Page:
All I could do was listen to what he was telling me, respond with "okay..." and stare at the images on his computer as I tried to process it all. I wasn't frightened or upset by the news; I just couldn't believe there were more problems I didn't know about. The NHS hadn't picked up on them, or if they had, they didn't tell me.

The good news is, he told me he didn't see anything that told him to wheel me off to surgery there and then. That was a relief; the last thing I want is to go down that road, if I can help it. 

Instead, he discussed a few options with me and instead of telling me what to do, he asked for my opinions and asked what I'd like to do. We talked about physiotherapy and hydrotherapy, which I've already had; spinal injections, which cost a shocking £1500- each!; and CT scans- deep joy, another scan!

I asked him what he recommended, but also told him physiotherapy isn't working one little bit.

We came up with a plan...

The next step will take me to London for a CT scan. Early next week. I'm not quite sure why I'm going all the way to London for the scan, since it's a couple of hours drive from where I live, but he wants to get a more in-depth look at my insides to see what's going on. He also needs to find out where he should stab me with spinal injections for best results, as I'll be having three of them after the scan. I hope they don't hurt as much as being injected in the toe (with anaesthetic, not drugs!) did. After that, I think I'll be having intense hydrotherapy, since physiotherapy has never made the slightest bit of difference. I've had a few hydrotherapy sessions before, but not enough or often enough to find out if it could've made a difference. 

So, yeah, there's a lot going on, and things are moving in the right direction. There's no guarantees anything will work, but I have nothing to lose at this point. Hopefully the CT scan will tell me more about what's going on, so I can find out what the future holds, and what might help to get me back on my feet.

I'm looking forward to visiting London again next week, even if it is for a hospital visit. It's been three years since my last visit and I've missed those days out- I used to go several times a year to shop, sight-see, catch a musical, go to a gig, or visit an attraction. My Dad's driving me up, so hopefully I'll be able to persuade him to take a scenic route or visit something during the three hours between the dye injection and the actual scans. I can't even remember the last time I spent a whole day out with my Dad, just the two of us.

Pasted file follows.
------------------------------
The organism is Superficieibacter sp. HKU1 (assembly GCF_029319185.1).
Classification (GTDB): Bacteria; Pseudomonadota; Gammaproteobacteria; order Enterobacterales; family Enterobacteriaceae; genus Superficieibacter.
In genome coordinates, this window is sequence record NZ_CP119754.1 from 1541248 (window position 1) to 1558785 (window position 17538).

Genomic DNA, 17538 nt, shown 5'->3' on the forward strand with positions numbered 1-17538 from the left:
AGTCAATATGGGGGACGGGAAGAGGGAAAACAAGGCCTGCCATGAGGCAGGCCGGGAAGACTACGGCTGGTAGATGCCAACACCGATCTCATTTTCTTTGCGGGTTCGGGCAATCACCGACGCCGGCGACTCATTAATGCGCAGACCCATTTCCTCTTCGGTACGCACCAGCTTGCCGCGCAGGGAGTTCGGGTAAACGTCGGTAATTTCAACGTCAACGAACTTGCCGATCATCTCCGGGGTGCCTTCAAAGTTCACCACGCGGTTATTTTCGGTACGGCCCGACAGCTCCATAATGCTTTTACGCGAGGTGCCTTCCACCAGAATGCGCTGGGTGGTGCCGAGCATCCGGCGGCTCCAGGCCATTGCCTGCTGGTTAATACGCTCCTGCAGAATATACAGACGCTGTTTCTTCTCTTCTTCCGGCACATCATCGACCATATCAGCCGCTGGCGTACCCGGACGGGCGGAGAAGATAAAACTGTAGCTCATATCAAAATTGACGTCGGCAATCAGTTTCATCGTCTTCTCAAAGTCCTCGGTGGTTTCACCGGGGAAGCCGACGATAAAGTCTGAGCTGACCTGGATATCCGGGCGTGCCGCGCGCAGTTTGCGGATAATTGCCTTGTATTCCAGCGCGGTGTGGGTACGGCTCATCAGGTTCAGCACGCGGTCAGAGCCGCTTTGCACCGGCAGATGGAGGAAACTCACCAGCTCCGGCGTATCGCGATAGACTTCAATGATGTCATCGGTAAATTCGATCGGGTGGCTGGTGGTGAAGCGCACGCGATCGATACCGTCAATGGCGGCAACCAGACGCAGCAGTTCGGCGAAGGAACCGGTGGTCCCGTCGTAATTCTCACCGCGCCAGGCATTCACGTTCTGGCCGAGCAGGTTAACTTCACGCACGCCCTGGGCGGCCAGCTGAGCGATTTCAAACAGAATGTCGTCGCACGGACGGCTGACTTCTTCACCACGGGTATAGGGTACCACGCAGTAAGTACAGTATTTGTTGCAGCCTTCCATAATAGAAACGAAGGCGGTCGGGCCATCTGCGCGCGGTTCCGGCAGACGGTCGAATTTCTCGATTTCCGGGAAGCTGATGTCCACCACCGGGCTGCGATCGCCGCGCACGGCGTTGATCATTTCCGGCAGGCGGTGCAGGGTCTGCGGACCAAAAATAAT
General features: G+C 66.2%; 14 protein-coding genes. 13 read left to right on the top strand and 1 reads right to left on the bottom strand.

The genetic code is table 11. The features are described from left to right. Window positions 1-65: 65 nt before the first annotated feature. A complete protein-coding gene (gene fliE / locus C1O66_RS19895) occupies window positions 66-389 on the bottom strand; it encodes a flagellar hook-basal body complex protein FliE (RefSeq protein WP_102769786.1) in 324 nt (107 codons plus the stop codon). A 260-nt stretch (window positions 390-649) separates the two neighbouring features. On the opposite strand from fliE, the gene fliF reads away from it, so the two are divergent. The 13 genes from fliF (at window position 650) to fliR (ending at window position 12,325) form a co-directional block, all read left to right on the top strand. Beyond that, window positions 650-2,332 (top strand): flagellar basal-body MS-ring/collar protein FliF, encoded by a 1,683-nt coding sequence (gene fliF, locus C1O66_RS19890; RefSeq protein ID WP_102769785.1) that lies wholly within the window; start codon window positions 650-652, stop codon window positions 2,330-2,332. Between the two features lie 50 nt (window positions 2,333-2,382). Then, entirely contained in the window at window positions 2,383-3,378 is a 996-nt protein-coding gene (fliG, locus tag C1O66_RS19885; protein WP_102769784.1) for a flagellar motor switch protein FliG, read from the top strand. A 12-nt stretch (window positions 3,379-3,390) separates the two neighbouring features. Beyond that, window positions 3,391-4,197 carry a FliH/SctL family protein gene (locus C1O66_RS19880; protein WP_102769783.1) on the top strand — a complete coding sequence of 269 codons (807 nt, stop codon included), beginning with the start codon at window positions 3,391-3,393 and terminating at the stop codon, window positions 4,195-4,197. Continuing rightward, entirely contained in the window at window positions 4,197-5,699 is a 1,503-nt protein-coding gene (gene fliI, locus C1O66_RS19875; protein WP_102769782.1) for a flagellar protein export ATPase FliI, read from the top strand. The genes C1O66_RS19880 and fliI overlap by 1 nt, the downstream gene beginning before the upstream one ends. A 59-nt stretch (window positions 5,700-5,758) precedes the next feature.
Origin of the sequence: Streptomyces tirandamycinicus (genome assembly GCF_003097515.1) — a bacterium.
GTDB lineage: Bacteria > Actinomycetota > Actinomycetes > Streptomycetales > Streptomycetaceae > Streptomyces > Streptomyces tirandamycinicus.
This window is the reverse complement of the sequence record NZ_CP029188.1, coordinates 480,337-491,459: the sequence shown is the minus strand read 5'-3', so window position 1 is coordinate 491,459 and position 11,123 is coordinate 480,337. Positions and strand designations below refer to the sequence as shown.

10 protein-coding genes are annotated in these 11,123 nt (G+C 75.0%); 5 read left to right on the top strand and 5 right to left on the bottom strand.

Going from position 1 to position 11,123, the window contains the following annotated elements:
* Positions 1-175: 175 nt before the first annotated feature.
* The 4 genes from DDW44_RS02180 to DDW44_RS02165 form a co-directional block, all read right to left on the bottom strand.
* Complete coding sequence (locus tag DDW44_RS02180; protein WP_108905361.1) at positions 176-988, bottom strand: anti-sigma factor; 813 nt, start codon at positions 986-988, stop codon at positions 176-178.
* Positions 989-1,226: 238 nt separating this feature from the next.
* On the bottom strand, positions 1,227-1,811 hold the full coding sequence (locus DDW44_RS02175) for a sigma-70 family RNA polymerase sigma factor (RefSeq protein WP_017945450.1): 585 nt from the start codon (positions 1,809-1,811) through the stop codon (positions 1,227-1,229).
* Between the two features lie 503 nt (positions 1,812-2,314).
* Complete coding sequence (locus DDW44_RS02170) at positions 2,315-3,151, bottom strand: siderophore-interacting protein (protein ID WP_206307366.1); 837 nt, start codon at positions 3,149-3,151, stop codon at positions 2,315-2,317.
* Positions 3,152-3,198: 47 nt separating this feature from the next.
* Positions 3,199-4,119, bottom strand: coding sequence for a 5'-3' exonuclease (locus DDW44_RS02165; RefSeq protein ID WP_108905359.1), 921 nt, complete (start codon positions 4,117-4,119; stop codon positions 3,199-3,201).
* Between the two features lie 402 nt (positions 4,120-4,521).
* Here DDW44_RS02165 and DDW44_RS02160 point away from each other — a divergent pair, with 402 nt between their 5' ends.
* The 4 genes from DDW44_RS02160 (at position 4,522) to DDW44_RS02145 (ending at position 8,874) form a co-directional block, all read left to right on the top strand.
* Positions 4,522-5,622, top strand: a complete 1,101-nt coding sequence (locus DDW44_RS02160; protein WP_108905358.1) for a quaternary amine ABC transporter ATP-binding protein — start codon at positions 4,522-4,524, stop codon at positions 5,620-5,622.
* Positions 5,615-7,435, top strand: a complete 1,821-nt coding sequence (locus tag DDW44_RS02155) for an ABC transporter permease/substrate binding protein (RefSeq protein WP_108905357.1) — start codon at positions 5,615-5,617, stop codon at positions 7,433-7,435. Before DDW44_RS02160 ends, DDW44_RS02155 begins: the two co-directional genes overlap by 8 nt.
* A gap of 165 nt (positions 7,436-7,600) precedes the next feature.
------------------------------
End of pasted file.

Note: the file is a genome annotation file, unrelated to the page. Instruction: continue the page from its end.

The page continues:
The day is going to be a long one, and will involve more hours out of bed than I've managed in three years, so I'm preparing myself for a lot of pain and exhaustion, but I'm actually a little excited for the trip. Crazy, I know! I guess that's what happens when the most exciting part of your life is managing a trip to the supermarket. Haha!

Anyway, I'm sorry for so many personal posts recently, and I'm sorry for the lack of quality content. I'll do my best to get back in to the swing of things this week, starting with my Sunday favourites post tomorrow. 

I'm also sorry for leaving your comments and emails unanswered for so long, and I'll be setting some time aside to reply to all of them over the next few days. I have read them and I just wanted to say thank you to everyone who left me messages of support for my MRI scan; they meant a lot to me! You guys are all so lovely and your words have not gone unnoticed!

I'm a useless blogger, and I need to give myself a kick up the backside!

If you've made it through all of this, thanks for reading! And thanks for listening.

Have a great day!

Wednesday, 23 July 2014

What an MRI Scan is Really Like

A couple of Saturdays ago, I had an MRI scan, just three days after I met with a private Doctor for the first time. We rang the hospital to arrange an appointment that same day, and had an appointment confirmed a day later! I honestly can't believe how fast and efficient the process was.

It was my first MRI scan through private health care, but my third scan so far in my adult life, so I thought I'd write about what an MRI scan is like for anybody who might be unsure of what to expect from their upcoming scan. I know how nerve-racking the wait can be, especially when you don't know exactly what to expect.